Read “Arguing The (Safety) Case(s) For Space” by Dr Andy Quinn, which contends that safety cases can assist, rather than hinder, regulators and operators alike.
Space safety demands that appropriate levels of rigour are applied to license applications in order to demonstrate that the ‘system’ (spaceport, operator, vehicle etc.) is compliant to the stated requirements. As there are different and novel space vehicles, it is clear that prescriptive requirements are not appropriate and that performance (and risk) based requirements are more suitable. In the US, the FAA-AST regulations are not prescriptive and require an applicant to submit a Safety Review Document to cover the key regulatory requirements. The document’s main headings relate to relevant Code of Federal Regulations Part 400 requirements and therefore the applicant’s descriptions and ‘solutions’ to each requirement are essentially the compliance statements (or evidence). The document could therefore be described as the ‘safety case’; or can it?
A safety case can mean different things to different people, in different countries. The ICAO definition is ‘A document which provides substantial evidence that the system to which it pertains meets its safety objectives’. In the UK, the term ‘Safety Case’ is used in respect of a set of one or more documents that include claims, arguments and evidence that a system is safe. Another UK definition is that a safety case is defined as ‘a structured argument supported by a body of evidence that provides a compelling, comprehensible and valid case that a system is safe for a given application in a given operating environment.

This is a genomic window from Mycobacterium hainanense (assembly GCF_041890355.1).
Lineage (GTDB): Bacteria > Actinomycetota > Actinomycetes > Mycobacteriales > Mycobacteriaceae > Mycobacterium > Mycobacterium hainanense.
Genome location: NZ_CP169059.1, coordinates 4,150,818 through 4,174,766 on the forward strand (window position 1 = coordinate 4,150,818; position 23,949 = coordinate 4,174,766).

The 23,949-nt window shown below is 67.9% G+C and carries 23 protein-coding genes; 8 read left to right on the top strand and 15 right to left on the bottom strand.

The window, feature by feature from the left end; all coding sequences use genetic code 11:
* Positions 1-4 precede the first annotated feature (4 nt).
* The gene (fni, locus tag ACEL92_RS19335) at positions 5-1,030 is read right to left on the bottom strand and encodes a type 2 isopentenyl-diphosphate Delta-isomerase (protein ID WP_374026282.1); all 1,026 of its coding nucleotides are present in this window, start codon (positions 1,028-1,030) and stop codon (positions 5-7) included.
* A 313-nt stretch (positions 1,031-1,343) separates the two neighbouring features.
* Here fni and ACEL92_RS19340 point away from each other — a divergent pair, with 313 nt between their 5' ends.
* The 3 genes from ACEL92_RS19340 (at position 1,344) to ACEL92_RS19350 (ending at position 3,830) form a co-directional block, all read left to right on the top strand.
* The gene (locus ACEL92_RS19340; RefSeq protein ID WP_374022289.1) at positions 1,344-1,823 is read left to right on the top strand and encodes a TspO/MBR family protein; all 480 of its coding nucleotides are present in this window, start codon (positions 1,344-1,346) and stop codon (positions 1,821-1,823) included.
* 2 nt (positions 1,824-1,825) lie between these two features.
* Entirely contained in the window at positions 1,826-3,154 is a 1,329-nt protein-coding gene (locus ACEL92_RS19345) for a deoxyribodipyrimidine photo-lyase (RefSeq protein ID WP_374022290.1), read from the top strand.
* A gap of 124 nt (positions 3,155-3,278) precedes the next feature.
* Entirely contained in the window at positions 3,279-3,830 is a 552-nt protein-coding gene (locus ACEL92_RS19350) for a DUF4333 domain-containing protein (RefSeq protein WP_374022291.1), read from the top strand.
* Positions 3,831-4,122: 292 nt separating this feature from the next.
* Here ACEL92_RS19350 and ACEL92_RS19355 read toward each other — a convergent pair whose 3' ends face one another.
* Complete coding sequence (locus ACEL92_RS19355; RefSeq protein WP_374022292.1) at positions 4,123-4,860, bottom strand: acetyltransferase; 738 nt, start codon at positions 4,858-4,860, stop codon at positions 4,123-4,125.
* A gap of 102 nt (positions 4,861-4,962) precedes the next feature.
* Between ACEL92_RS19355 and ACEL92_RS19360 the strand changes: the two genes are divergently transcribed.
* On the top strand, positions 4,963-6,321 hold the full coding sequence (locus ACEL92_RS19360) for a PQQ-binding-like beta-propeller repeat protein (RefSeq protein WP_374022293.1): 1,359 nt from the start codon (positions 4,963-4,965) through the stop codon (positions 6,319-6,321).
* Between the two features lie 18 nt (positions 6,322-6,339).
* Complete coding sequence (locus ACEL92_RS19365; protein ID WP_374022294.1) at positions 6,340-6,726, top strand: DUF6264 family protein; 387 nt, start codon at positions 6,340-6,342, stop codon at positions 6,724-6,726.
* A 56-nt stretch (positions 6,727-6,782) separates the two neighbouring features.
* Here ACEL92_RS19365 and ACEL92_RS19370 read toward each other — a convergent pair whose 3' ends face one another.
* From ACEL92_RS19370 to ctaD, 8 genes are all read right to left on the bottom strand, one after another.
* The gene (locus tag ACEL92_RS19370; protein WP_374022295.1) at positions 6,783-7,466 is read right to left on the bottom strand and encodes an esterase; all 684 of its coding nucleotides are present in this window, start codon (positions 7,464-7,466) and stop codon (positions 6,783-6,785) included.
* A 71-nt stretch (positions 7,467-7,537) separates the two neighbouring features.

The supporting arguments are the spine of a safety case as these explain the rationale of how lower-level goals (or claims) can help substantiate the overall goal (of safety/compliance) and as well as explaining how the evidence can be interpreted to meet the goals.
The paper presents different safety case formats and the rationale why, if properly argued (constructed), safety cases can assist, rather than hinder, regulators and operators alike. The author of this paper contends that regulations for space activities should be performance based (and not overly prescriptive) and that a formal and structured argument can assist regulators in assessing the compliance to appropriately rationalised requirements and a structured argument, with justifications and assumptions can assist the operator’s case for award of a launch license.